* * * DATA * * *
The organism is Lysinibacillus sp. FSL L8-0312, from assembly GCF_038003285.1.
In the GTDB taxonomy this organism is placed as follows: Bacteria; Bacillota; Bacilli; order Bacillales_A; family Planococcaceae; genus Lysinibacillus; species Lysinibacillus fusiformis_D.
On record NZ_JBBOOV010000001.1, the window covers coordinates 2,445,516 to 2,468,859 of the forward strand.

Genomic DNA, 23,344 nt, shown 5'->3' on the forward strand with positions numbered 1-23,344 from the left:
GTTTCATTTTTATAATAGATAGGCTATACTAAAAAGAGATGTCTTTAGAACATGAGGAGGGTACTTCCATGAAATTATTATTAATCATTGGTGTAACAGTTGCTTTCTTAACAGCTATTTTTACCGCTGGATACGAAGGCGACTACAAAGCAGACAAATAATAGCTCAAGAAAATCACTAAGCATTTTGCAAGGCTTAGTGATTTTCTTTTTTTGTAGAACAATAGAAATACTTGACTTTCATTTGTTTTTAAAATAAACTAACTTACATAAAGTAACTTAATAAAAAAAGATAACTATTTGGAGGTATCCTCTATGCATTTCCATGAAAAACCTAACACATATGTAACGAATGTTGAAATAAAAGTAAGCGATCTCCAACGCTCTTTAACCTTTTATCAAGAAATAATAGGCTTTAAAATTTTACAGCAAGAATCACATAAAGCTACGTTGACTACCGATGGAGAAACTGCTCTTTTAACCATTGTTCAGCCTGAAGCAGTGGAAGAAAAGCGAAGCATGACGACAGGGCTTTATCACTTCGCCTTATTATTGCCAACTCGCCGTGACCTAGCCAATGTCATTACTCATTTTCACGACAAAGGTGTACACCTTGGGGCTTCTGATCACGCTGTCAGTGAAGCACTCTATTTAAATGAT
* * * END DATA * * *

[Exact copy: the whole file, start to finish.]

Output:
The organism is Lysinibacillus sp. FSL L8-0312, from assembly GCF_038003285.1.
In the GTDB taxonomy this organism is placed as follows: Bacteria; Bacillota; Bacilli; order Bacillales_A; family Planococcaceae; genus Lysinibacillus; species Lysinibacillus fusiformis_D.
On record NZ_JBBOOV010000001.1, the window covers coordinates 2,445,516 to 2,468,859 of the forward strand.

Genomic DNA, 23,344 nt, shown 5'->3' on the forward strand with positions numbered 1-23,344 from the left:
GTTTCATTTTTATAATAGATAGGCTATACTAAAAAGAGATGTCTTTAGAACATGAGGAGGGTACTTCCATGAAATTATTATTAATCATTGGTGTAACAGTTGCTTTCTTAACAGCTATTTTTACCGCTGGATACGAAGGCGACTACAAAGCAGACAAATAATAGCTCAAGAAAATCACTAAGCATTTTGCAAGGCTTAGTGATTTTCTTTTTTTGTAGAACAATAGAAATACTTGACTTTCATTTGTTTTTAAAATAAACTAACTTACATAAAGTAACTTAATAAAAAAAGATAACTATTTGGAGGTATCCTCTATGCATTTCCATGAAAAACCTAACACATATGTAACGAATGTTGAAATAAAAGTAAGCGATCTCCAACGCTCTTTAACCTTTTATCAAGAAATAATAGGCTTTAAAATTTTACAGCAAGAATCACATAAAGCTACGTTGACTACCGATGGAGAAACTGCTCTTTTAACCATTGTTCAGCCTGAAGCAGTGGAAGAAAAGCGAAGCATGACGACAGGGCTTTATCACTTCGCCTTATTATTGCCAACTCGCCGTGACCTAGCCAATGTCATTACTCATTTTCACGACAAAGGTGTACACCTTGGGGCTTCTGATCACGCTGTCAGTGAAGCACTCTATTTAAATGAT